Armenia was the clear loser in the latest conflict. It lost territories in Karabakh and part of its border with Iran. That border served as Armenia’s only outlet to the outside world during the 2008 Russo-Georgia war since Turkey had closed its frontier with Armenia shortly after the Soviet Union’s dissolution. If Armenia now loses the narrow corridor that connects the Karabakh enclave to mainland Armenia in Lachin, as provided in the peace deal, it would find itself surrounded by Azerbaijan and Turkey, except for its northern border with Georgia.
Turkey’s Gains in a Long Game
Since the Soviet collapse in 1991, Turkey has seen itself as the center of a new Eurasia and the leader of the wider Turkic world well beyond the Caucasus and into Central Asia. It has tried to achieve these goals under both secular and Islamist leaders. The lack of a common border with Azerbaijan had been a major obstacle to that objective.
Indeed, Azerbaijan has been a key part of Ankara’s long-term strategy. With the war, Ankara, with the West’s tacit blessing, has succeeded in integrating Baku more closely into its cultural, economic, and security sphere of influence. Now, with Azerbaijan territorially linked to Nakhicevan, an Azeri enclave along Iran’s northern border and within Iran’s territory, Ankara will be able to project power into Iranian Azerbaijan and beyond. These changes could enable Turkey to achieve its long-term goal of gaining land access to Central Asia through Iran and achieving its Eurasianist dreams. Turkey’s support for Baku and for Azeri separatists in Iran has been part of this strategy. Its performance during the war has also bolstered its credibility in the neighborhood as a reliable ally.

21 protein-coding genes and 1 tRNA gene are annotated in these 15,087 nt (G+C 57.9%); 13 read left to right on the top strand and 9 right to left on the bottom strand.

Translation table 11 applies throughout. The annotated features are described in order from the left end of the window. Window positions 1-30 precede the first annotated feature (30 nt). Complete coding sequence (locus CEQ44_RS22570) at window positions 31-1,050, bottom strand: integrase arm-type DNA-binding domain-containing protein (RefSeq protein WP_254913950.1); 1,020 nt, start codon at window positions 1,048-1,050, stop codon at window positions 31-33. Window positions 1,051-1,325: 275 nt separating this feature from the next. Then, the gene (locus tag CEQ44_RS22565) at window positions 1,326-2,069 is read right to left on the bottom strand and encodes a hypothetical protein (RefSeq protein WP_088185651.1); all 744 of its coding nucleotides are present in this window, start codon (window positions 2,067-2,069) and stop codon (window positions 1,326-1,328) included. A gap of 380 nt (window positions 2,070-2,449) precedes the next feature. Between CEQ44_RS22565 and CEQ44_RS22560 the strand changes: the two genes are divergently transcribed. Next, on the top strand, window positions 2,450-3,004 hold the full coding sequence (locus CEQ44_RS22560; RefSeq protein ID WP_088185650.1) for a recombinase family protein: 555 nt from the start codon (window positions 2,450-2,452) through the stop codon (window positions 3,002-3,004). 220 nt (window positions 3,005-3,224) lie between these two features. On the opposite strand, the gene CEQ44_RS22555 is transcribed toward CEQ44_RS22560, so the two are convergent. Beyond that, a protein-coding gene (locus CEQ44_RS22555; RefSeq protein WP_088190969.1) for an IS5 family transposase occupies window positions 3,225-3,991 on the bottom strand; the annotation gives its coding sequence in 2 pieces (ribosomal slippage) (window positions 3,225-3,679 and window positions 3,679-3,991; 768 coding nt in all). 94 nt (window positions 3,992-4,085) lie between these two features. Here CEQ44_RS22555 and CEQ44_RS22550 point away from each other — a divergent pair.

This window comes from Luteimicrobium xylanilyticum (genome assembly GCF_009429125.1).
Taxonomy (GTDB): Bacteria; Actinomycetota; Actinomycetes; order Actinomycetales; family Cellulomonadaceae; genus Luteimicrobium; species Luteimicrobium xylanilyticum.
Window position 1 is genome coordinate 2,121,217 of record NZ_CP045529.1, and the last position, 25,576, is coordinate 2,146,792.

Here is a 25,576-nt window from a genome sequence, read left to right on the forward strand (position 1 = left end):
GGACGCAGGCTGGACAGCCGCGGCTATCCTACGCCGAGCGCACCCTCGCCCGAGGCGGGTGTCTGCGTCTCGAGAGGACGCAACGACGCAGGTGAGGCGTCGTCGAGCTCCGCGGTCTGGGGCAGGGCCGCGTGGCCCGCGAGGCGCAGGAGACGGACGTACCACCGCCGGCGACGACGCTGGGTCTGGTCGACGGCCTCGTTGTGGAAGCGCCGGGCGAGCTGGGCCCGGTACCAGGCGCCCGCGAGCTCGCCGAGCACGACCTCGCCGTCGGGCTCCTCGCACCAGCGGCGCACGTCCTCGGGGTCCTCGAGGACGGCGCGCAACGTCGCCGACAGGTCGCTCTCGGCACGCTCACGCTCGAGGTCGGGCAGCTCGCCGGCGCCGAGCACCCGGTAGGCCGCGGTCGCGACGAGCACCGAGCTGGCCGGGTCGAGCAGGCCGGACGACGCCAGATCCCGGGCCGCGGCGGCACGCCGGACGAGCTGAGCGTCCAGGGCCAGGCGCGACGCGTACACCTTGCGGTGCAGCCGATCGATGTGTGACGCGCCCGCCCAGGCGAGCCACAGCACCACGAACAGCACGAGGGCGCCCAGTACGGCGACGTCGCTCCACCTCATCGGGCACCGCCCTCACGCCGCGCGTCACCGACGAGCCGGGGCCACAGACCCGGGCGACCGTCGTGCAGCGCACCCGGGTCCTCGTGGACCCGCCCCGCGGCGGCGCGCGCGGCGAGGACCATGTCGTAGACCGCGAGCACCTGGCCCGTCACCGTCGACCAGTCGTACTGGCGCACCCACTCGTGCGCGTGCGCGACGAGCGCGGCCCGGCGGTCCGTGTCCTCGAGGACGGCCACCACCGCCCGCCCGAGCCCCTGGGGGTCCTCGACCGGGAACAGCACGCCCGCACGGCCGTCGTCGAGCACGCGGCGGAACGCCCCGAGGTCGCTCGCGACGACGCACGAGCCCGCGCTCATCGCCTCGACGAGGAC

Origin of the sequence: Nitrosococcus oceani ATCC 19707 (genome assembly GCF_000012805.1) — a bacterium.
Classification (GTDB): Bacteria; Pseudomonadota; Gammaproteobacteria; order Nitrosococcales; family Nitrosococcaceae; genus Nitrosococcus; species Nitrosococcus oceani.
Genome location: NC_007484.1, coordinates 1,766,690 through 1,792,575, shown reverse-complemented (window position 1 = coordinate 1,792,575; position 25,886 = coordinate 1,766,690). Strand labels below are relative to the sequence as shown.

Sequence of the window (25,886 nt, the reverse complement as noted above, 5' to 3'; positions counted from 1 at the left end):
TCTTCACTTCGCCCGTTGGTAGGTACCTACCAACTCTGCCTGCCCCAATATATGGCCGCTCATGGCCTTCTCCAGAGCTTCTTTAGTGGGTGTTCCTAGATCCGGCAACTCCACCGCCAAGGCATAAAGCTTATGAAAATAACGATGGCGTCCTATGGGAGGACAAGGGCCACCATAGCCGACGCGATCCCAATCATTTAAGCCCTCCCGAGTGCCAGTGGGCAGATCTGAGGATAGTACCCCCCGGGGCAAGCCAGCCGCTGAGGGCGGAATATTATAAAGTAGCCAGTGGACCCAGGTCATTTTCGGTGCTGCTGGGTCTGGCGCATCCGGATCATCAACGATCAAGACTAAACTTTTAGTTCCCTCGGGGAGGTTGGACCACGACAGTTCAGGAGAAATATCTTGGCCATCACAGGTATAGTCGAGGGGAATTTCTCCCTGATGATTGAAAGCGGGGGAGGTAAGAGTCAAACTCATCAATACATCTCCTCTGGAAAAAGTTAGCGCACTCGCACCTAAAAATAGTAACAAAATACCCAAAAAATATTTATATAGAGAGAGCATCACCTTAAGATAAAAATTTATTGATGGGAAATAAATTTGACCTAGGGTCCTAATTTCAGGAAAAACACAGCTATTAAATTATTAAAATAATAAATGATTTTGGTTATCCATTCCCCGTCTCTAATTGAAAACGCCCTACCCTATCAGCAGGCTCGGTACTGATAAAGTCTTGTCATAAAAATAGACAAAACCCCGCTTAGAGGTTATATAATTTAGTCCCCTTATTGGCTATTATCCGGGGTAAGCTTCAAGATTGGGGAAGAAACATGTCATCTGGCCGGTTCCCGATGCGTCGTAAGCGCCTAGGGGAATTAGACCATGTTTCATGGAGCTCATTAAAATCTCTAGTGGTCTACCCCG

Israel Also a Winner